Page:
* Greg Hinz takes a look at the ADM subsidy bill, which would provide the company with about $1.2 million a year in EDGE tax receipts for 15-20 years…
At a hearing yesterday of the House Revenue Committee, the proposal caught immediate fire from House Majority Leader Barbara Flynn Currie and others, who asked whether the cash-strapped state should be giving special help to one particular company. But the company and its new attorney — Mike Kasper, a close associate of House Speaker Michael Madigan — responded by withdrawing the request for the utility-tax break, and suggesting that the firm really likes Illinois.
But even if Mr. Madigan signs on to the bill — Revenue Committee Chairman John Bradley says he has “no idea” when and if the bill might come up for a vote — the measure now is opposed by [Sen. Andy Manar]. He’s former chief of staff to Senate President John Cullerton, whose chamber is more liberal and has been more resistant to corporate handouts than the House.
Specifically, Mr. Manar said he’ll oppose the bill unless ADM effectively replaces the headquarters jobs by adding 100 slots elsewhere in Decatur.
“I don’t think we can ignore the fact that Decatur has the highest unemployment level in the state,” as high as 25 percent in some neighborhoods, Mr. Manar said — particularly when the company wants a subsidy to move jobs within Illinois.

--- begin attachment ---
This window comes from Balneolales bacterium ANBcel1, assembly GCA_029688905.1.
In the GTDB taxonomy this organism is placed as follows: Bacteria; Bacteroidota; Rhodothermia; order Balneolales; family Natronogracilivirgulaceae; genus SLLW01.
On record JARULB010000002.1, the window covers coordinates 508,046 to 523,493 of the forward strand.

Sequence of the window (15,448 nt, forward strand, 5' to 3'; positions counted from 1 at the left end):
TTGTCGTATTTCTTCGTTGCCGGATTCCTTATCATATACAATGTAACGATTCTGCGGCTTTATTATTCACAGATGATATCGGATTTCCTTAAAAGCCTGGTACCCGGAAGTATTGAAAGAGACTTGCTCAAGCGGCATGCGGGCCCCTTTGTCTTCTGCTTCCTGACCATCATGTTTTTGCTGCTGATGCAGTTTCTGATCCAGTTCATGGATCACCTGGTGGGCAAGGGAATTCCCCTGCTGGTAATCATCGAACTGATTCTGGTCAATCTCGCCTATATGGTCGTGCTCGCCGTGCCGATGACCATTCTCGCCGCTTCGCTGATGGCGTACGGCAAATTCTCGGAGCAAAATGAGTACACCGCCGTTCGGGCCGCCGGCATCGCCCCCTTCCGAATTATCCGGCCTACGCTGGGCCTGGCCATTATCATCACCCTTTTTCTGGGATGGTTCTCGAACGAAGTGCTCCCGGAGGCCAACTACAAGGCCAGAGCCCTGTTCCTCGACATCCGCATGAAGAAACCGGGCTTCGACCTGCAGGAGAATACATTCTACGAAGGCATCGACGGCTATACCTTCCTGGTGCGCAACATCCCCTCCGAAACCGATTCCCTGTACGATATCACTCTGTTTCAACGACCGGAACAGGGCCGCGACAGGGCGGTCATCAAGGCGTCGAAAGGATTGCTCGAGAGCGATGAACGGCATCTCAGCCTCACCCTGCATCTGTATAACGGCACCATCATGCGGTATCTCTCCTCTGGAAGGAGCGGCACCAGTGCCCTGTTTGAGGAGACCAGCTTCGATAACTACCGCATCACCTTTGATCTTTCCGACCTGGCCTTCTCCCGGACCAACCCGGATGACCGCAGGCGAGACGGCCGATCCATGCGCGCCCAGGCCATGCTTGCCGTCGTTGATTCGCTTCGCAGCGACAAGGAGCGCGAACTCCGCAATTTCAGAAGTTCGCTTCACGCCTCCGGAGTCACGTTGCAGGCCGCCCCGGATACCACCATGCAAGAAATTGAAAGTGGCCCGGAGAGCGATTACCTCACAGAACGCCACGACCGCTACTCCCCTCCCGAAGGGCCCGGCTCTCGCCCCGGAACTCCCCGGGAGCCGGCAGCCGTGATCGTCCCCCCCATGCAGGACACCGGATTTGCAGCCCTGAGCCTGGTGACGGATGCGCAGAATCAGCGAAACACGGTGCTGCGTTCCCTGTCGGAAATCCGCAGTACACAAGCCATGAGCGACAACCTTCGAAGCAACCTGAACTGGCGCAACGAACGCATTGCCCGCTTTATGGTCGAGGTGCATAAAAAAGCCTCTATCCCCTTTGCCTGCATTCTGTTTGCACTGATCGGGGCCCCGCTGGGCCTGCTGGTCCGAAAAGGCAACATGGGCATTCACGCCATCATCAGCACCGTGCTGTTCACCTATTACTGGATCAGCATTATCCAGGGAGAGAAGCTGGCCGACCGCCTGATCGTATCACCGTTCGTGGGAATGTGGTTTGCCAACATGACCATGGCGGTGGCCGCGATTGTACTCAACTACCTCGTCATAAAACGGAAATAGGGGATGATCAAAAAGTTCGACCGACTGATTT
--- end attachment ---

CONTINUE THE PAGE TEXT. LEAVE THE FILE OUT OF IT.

ADM’s spokeswoman said the company “is negotiating” with Mr. Manar and will not comment on those talks right now.
* And Bernie reports that Cullerton is standing with Manar…
Cullerton said he would like to see the corporate headquarters of Archer Daniels Midland Co. stay in Illinois. […]
“Whether we should incentivize them is another question,” Cullerton said, noting Decatur’s high unemployment rate. He said any tax incentive should be tied to doing something to “make up for that loss of jobs in Decatur.”
* Back to Hinz…
Meanwhile, neither Mr. Quinn’s office nor the state’s Department of Commerce and Economic Opportunity had a comment on where he stands on the matter. That’s likely an indication that a governor who doesn’t much like corporate subsidies in the best of circumstances doesn’t want to expend any political capital on a bill that’s in trouble.
Actually, the governor appears to love these subsidies. It was a last-minute EDGE credit to Ford that resulted in lots more jobs which helped save Quinn’s behind in the 2012 Democratic primary.
However, there is word from inside that the governor isn’t all that enthusiastic about this specific ADM proposal as-is. The fact that he has refused comment so far is, indeed, telling.